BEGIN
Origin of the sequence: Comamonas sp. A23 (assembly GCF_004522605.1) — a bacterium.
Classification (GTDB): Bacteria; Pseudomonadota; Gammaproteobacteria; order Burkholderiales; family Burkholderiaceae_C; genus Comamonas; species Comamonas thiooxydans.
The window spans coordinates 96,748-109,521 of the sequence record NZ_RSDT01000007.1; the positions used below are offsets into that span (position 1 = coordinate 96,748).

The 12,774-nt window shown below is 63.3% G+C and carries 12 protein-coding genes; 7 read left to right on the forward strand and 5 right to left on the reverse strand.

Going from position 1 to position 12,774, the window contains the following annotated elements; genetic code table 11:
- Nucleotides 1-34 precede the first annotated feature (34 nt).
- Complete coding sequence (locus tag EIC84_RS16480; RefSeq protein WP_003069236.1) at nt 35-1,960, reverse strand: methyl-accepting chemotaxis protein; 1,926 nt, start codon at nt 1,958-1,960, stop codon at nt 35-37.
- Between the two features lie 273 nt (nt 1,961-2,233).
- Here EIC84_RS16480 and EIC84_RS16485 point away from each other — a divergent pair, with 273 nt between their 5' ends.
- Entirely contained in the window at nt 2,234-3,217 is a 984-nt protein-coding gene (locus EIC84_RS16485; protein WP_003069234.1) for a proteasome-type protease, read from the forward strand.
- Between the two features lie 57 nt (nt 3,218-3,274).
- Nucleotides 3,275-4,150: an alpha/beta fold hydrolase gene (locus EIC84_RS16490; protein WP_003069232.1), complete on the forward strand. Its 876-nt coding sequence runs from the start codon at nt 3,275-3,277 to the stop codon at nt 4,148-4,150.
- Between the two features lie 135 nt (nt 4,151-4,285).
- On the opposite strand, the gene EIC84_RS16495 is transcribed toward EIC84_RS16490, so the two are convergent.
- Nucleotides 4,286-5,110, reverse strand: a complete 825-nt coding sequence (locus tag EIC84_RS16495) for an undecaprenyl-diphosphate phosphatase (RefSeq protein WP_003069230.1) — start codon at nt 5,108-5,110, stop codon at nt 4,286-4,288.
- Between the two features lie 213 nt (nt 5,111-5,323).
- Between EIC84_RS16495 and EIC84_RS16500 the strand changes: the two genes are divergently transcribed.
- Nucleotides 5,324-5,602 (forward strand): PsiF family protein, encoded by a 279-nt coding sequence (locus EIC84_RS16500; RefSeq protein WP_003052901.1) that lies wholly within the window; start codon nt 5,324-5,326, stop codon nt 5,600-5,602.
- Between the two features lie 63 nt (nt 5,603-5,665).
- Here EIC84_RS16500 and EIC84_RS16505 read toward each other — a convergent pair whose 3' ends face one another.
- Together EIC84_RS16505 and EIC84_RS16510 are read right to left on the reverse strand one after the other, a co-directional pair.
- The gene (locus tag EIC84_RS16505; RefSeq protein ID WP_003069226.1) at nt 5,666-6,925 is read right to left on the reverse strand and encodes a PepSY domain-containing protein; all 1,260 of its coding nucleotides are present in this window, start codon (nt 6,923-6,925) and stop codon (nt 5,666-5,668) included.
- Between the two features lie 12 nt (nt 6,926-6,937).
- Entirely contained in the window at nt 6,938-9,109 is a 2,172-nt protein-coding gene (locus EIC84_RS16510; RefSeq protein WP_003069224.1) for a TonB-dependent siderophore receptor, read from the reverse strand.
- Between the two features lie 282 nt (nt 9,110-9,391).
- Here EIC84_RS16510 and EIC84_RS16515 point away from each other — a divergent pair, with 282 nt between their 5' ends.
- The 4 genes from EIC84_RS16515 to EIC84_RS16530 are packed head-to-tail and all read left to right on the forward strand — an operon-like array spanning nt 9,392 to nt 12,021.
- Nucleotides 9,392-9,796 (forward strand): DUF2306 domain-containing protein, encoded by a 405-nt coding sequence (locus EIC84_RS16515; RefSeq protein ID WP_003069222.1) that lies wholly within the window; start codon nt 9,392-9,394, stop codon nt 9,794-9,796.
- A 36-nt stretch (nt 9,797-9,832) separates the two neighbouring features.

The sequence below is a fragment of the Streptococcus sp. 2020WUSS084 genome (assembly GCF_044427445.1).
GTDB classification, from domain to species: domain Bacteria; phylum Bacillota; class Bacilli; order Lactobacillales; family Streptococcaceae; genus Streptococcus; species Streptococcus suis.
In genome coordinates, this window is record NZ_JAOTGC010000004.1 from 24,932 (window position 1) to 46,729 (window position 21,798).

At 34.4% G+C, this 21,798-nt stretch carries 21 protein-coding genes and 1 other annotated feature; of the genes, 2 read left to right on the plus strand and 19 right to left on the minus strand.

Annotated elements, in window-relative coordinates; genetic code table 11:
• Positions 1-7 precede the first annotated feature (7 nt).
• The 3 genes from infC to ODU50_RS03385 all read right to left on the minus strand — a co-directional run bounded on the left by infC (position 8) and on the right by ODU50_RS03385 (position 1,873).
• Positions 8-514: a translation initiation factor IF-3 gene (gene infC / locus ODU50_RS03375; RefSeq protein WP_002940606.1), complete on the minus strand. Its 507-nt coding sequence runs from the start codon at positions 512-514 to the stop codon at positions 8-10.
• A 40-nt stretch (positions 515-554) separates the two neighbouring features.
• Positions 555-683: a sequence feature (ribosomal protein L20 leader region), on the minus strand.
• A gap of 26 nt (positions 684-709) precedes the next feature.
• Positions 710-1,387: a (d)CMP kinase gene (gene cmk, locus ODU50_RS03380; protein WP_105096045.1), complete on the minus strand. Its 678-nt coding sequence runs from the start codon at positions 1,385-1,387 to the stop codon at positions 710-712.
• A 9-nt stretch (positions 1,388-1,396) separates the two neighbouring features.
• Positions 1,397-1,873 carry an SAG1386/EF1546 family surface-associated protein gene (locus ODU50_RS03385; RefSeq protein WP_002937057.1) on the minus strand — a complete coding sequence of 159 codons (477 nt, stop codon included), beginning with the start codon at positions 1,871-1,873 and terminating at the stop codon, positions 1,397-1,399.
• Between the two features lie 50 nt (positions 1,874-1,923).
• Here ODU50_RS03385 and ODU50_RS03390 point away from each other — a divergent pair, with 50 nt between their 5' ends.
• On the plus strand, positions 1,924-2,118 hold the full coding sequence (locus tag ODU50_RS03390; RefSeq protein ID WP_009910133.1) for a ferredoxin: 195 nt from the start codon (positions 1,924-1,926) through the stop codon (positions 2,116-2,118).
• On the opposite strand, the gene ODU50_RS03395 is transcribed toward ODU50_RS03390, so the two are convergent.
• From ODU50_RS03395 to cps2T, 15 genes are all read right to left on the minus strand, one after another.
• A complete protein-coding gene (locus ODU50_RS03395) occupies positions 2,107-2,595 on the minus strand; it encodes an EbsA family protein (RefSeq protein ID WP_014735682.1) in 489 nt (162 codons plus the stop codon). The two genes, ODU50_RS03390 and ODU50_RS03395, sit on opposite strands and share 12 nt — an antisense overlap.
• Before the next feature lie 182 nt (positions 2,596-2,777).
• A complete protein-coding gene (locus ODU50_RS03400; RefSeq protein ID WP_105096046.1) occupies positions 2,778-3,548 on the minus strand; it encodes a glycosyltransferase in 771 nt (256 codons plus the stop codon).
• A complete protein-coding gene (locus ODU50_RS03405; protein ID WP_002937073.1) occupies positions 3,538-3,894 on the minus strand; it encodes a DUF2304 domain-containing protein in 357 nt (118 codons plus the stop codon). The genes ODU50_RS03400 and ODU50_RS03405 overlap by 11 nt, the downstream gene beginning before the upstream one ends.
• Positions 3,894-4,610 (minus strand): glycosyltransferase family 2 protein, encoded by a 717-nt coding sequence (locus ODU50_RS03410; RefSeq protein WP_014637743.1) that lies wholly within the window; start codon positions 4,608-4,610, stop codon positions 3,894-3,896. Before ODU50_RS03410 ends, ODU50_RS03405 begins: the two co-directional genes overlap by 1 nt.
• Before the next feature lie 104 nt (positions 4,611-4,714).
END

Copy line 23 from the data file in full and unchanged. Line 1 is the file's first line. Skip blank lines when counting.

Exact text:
- Between the two features lie 12 nt (nt 6,926-6,937).